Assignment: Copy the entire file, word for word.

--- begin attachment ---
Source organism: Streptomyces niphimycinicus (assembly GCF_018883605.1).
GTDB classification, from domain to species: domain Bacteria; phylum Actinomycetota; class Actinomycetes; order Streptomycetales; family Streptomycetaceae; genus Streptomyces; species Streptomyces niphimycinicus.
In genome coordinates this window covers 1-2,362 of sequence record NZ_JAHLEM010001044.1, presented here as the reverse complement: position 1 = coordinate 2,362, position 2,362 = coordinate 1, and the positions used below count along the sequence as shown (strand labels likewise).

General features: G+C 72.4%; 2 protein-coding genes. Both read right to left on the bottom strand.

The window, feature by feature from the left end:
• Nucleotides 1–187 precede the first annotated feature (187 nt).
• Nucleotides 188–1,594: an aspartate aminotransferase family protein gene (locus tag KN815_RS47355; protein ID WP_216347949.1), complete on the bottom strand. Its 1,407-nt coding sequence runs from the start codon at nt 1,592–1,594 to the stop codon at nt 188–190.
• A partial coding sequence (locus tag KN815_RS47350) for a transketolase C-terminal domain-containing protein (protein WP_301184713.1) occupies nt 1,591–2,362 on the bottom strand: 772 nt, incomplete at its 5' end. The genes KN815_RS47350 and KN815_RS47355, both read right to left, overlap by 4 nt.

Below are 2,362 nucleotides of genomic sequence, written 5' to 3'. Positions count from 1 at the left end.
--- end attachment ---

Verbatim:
Source organism: Streptomyces niphimycinicus (assembly GCF_018883605.1).
GTDB classification, from domain to species: domain Bacteria; phylum Actinomycetota; class Actinomycetes; order Streptomycetales; family Streptomycetaceae; genus Streptomyces; species Streptomyces niphimycinicus.
In genome coordinates this window covers 1-2,362 of sequence record NZ_JAHLEM010001044.1, presented here as the reverse complement: position 1 = coordinate 2,362, position 2,362 = coordinate 1, and the positions used below count along the sequence as shown (strand labels likewise).

General features: G+C 72.4%; 2 protein-coding genes. Both read right to left on the bottom strand.

The window, feature by feature from the left end:
• Nucleotides 1–187 precede the first annotated feature (187 nt).
• Nucleotides 188–1,594: an aspartate aminotransferase family protein gene (locus tag KN815_RS47355; protein ID WP_216347949.1), complete on the bottom strand. Its 1,407-nt coding sequence runs from the start codon at nt 1,592–1,594 to the stop codon at nt 188–190.
• A partial coding sequence (locus tag KN815_RS47350) for a transketolase C-terminal domain-containing protein (protein WP_301184713.1) occupies nt 1,591–2,362 on the bottom strand: 772 nt, incomplete at its 5' end. The genes KN815_RS47350 and KN815_RS47355, both read right to left, overlap by 4 nt.

Below are 2,362 nucleotides of genomic sequence, written 5' to 3'. Positions count from 1 at the left end.